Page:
Even with the potential application of S-ATI for evaluating short-lived processes, it will inevitably require a careful analysis of the environmental forcing over a longer time period. Only then it is possible to know whether the phase-derived drift can be representative on scales from minutes to hours. In this context, it would also be beneficial to design experiments to study ice motion on temporal scales from sub-seconds (i.e., S-ATI) to minutes (e.g., coastal radar, buoys) to several hours (e.g., buoys, SAR) to better understand observations at different scales and relate both standard SAR approaches (e.g., maximum cross correlation) to S-ATI. Furthermore, an important question is what temporal resolution is required to investigate short-lived events such as transient convergence or strain response upon ice impact with structures. This may also be detectable on scales of several seconds but questionable on longer timescales of minutes. It is presently largely an open question what short-lived processes occur at different timescales and what temporal baselines would be best suited to capture them.
The largest limitations of S-ATI are likely related to data availability and the fact that only the cross-track component of drift speed is captured. The latter results in absolute drift speed being difficult to interpret and potentially invisible if motion is directly in the along-track direction. However, existing spaceborne along-track InSAR systems such as TanDEM-X are predominantly used for proof of concept, while future dedicated systems for ocean applications would largely reduce these limitations. For instance, the new satellite concept SEASTAR will be able to provide the two-dimensional motion vector field. TanDEM-X is presently the only system that can produce consecutive SAR images with the millisecond-scale temporal lag necessary to derive interferometric estimates of instantaneous sea ice drift speed. However, with potential newer systems such as the proposed TanDEM-L mission, higher temporal resolution of drift estimates may be obtained by utilizing interferograms from multiple sensors.
TanDEM-X data from this analysis can be obtained from the German Aerospace Center (DLR). Sentinel-1 data can be obtained free of charge from the Copernicus Open Access Hub (https://scihub.copernicus.eu/, last access: 8 November 2018) or the Alaska Satellite Facility Vertex interface (https://vertex.daac.asf.alaska.edu/, last access: 8 November 2018). Ground radar images from Utqiaġvik, Alaska, can be obtained through the Geographical Information Network of Alaska (GINA) (http://feeder.gina.alaska.edu/radar-uaf-barrow-seaice-geotif, last access: 8 November 2018). The velocity data from 21 November are included in the Supplement.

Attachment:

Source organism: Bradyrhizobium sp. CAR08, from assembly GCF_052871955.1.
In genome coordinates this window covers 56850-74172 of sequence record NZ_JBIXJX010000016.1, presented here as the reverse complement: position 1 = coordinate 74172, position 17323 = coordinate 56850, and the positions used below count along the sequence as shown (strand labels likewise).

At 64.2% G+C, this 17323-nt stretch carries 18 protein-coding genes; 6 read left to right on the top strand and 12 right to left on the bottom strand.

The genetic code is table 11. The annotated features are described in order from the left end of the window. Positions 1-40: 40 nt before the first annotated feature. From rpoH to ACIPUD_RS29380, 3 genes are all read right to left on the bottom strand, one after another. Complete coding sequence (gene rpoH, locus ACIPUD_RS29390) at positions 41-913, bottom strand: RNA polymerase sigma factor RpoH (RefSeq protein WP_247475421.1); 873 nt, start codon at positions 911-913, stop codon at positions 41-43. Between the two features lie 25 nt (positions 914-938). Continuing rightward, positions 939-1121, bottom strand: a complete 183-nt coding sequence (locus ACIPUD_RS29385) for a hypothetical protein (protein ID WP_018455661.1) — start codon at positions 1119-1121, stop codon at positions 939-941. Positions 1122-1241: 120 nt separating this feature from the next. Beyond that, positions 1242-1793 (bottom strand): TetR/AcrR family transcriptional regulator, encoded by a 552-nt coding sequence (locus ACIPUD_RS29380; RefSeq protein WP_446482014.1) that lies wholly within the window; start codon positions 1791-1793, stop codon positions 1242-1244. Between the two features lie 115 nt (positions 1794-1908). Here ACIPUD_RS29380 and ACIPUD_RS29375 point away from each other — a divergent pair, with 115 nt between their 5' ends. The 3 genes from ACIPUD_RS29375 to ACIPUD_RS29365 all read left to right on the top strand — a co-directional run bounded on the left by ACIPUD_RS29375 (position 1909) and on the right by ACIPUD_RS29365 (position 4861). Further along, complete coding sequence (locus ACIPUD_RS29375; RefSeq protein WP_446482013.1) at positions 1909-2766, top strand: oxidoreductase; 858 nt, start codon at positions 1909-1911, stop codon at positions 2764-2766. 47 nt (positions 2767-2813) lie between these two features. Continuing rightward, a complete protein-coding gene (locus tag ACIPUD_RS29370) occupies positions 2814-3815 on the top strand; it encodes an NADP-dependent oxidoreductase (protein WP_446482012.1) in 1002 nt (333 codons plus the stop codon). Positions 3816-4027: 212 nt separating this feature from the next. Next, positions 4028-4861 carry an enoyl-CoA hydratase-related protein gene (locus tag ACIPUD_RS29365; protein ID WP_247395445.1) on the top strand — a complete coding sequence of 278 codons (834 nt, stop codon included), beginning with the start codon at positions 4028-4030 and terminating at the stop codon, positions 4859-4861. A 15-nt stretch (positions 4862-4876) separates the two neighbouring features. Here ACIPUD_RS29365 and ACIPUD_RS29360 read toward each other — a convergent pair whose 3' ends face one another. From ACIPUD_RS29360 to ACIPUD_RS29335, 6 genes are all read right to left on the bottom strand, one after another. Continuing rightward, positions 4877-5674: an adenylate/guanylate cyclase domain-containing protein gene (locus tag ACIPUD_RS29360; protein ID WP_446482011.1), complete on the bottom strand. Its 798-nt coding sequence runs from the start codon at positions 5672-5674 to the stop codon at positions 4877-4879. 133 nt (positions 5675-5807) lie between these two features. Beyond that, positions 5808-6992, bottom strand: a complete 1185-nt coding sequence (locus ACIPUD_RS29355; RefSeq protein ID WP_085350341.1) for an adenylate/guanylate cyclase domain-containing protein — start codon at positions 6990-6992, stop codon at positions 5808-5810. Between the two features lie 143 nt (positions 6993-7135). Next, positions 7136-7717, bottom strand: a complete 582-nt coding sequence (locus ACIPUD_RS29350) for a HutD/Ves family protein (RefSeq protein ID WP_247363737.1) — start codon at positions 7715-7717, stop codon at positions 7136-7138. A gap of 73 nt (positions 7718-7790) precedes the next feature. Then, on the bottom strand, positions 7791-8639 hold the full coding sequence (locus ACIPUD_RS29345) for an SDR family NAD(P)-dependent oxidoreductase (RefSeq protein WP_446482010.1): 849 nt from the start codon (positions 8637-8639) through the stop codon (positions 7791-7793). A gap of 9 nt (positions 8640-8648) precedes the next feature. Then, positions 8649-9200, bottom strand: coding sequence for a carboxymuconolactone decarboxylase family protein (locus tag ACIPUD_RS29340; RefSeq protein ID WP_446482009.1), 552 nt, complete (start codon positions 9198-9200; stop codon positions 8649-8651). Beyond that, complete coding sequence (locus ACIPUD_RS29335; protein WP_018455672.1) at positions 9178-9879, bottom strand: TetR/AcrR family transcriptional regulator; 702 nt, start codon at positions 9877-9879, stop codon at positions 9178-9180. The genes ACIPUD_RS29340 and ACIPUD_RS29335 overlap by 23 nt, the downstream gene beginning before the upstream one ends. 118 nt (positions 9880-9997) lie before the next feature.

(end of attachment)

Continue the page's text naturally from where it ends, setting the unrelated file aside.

The supplement related to this article is available online at: https://doi.org/10.5194/tc-13-1395-2019-supplement.
DOD conducted the interferometric processing and analysis and drafted the initial manuscript. LEBE provided critical guidance on all aspects of the analysis and manuscript. JMJ and ARM contributed to the collection and interpretation of the ground-based radar data and derived motion products. RR and FJM provided valuable expertise relevant to interferometric analysis and interpretation. HE provided expertise related to sea ice deformation and processes in the different study regions. YF contributed to the collection and analysis of the mooring data. All co-authors also provided valuable recommendations and corrections, resulting in the final paper.
The authors declare that they have no conflict of interest.
This work was supported by the Swedish National Space Agency (Dnr 192/15). TanDEM-X data were provided free of charge by the German Aerospace Center (DLR) through a science proposal (XTI_GLAC6921). Sentinel-1 data are provided free of charge by the European Union Copernicus program and were accessed through the Alaska Satellite Facility (ASF). The mooring observations by Utqiaġvik were supported by Arctic Research for Sustainability (ArCS) Project and Grant in Aid for Scientific Research 15H03721 from the Japanese Ministry of Education, Culture, Sports, Science, and Technology. We thank Bill Hauer at ASF, Thomas Busche at DLR, and David Duncan and Anis Elyouncha at Chalmers University of Technology for their valuable support and guidance. We thank two reviewers, including Wolfgang Dierking, for substantially improving the paper.
This paper was edited by Lars Kaleschke and reviewed by Wolfgang Dierking and one anonymous referee.